We needed two trees about eleven feet apart. We would attach the run-pole to one tree (Tree A) with a bunch of gun-brushes strapped around the girth of the three to hopefully snag some hair samples for genetic testing. A camera would be attached to Tree B, facing the run-pole. A wire with bait dangling from it would be strung between the two trees to entice the wolverine to stand up on its hind legs, giving the camera a shot of its chest.
The distinctive markings in the fur on wolverines’ chests can help with individual identification so that a general sense of the number of individual animals present in a given area can be gained. There can’t be any smaller trees or bushes between these two that the wolverine could try to take advantage of to get a different vantage point to get the bait from. Finally, there needs to be a third tree nearby that can hold a second camera that will take photos of the entire scene so that we can see what else is going on in the area.
After stomping through knee-deep snow for an hour or so, we came across a small patch of trees on a steep hill that would work. With a downed tree from nearby and some serious manual labor, we put our run pole together.
Finally we had the run-pole with a ledge and a support set up, and could measure the appropriate distance above it to hang the bait so that it would be just out of reach of the wolverines’ grasp, but still close enough to them that they would make an attempt to reach it.
The tree with the run-pole was easy enough to fasten the wire to, but the camera tree was drastically downhill because of the steep incline. Even in that small eleven-foot distance between the two. Jenna had to take off her hiking boots and stand directly on Trent’s shoulders, reaching up as far as she could to make the wire even with its height on the other tree. It was quite a challenge to reach so high up and fasten the tiny bolts while holding the wire tight with numb fingers, but with some acrobatics and determination, Jenna managed to sling it up.
The cameras were quickly put into place and programmed to the right settings while we made final adjustments to our set-up, and we traipsed out of the woods right as the sun began to sink behind us. We reached the car right at dark, exhausted but pretty impressed with our newly discovered architectural skills, despite our several misjudgments.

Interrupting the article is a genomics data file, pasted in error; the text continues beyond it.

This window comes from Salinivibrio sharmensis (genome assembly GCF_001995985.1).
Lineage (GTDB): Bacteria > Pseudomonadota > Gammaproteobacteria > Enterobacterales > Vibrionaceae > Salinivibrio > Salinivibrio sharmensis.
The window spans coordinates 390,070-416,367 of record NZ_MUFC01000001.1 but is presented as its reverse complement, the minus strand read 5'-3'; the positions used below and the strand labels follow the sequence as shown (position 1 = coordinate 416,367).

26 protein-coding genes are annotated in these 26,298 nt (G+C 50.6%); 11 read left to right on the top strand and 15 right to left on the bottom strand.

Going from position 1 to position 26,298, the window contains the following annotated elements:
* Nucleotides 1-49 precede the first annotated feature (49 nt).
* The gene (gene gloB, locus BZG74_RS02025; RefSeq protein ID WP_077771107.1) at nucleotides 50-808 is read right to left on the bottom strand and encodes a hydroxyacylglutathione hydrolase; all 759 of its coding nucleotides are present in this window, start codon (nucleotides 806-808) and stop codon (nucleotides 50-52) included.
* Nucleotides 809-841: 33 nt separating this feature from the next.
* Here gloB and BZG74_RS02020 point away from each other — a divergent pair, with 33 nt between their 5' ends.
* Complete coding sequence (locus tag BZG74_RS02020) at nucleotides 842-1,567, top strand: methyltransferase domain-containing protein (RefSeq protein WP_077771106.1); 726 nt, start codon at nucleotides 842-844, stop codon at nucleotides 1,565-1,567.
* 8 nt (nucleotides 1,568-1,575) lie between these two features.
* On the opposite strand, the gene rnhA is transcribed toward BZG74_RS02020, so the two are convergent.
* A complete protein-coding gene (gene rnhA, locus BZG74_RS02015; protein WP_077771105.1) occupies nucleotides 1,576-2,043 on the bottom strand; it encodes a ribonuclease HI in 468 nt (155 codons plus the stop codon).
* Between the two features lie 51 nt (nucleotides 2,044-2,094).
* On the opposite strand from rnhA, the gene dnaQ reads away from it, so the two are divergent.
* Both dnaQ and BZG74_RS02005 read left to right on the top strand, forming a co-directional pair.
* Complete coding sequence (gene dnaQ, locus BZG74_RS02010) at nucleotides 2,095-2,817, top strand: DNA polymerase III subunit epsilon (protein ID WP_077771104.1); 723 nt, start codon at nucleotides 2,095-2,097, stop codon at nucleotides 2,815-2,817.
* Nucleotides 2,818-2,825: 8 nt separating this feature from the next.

Despite our struggles, I was so glad that I got to be a part of this trip; to go off into the woods with two strangers and have to assemble an extremely specific set-up with no previous experience. How often do people face challenges like that in every day life? It was such a unique situation, and the chance to be outside of my comfort zone in order to accomplish something for a great cause was really unique.
I learned that fieldwork requires a lot of improvisation, that the product probably won’t look exactly how you had imagined it, and to never leave the house without a hammer. Compromise and perseverance are both absolutely essential, and if you’re lucky (and up at the crack of dawn) you might catch a beautiful sunrise along the way. Here’s to hoping for some wolverine footage!
Checking the site
Five months later, here’s where we’ve found! Our run-pole site was moderately successful; we got some footage of a HUGE black bear absolutely ravaging the bait we put out, and several visits by pine martens, birds, and deer (Editor’s Note: Seriously, it’s a huge and beautiful black bear. More pics here).
However, due to the unusually warm conditions this season, the snow has been absent from this area for a couple of months now. In order to optimize the chances of getting some wolverines on camera, we decided to move the site.
Another intern, two volunteers and I were able to dedicate a long day to disassembling the current site and constructing a new run-pole set-up, about 600 vertical feet above the previous site, in a spot where tracks have been noted previously. The views are beautiful and there’s snow to be seen, so we’re extremely optimistic about this new location.
Hopefully when Alison (Huyett, CWMP program manager) or the other Citizen Wildlife Monitoring Program volunteers check it in the fall, there are photos a new North Cascades wolverine waiting on the memory card!